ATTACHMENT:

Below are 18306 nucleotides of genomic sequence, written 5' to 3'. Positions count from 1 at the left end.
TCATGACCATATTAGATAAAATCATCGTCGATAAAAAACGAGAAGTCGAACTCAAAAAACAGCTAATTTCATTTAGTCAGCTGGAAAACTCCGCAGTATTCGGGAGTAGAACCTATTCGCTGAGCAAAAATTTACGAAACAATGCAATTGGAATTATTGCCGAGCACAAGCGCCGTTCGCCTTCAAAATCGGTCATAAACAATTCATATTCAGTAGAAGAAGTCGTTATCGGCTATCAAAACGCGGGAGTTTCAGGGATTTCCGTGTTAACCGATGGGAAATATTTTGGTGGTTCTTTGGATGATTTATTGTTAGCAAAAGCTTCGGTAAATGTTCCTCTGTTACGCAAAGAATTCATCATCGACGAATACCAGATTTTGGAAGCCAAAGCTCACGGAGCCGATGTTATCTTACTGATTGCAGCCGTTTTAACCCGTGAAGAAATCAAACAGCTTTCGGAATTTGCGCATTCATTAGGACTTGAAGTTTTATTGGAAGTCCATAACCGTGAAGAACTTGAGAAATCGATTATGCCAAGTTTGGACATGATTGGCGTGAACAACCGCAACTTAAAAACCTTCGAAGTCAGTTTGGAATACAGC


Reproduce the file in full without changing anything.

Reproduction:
Below are 18306 nucleotides of genomic sequence, written 5' to 3'. Positions count from 1 at the left end.
TCATGACCATATTAGATAAAATCATCGTCGATAAAAAACGAGAAGTCGAACTCAAAAAACAGCTAATTTCATTTAGTCAGCTGGAAAACTCCGCAGTATTCGGGAGTAGAACCTATTCGCTGAGCAAAAATTTACGAAACAATGCAATTGGAATTATTGCCGAGCACAAGCGCCGTTCGCCTTCAAAATCGGTCATAAACAATTCATATTCAGTAGAAGAAGTCGTTATCGGCTATCAAAACGCGGGAGTTTCAGGGATTTCCGTGTTAACCGATGGGAAATATTTTGGTGGTTCTTTGGATGATTTATTGTTAGCAAAAGCTTCGGTAAATGTTCCTCTGTTACGCAAAGAATTCATCATCGACGAATACCAGATTTTGGAAGCCAAAGCTCACGGAGCCGATGTTATCTTACTGATTGCAGCCGTTTTAACCCGTGAAGAAATCAAACAGCTTTCGGAATTTGCGCATTCATTAGGACTTGAAGTTTTATTGGAAGTCCATAACCGTGAAGAACTTGAGAAATCGATTATGCCAAGTTTGGACATGATTGGCGTGAACAACCGCAACTTAAAAACCTTCGAAGTCAGTTTGGAATACAGC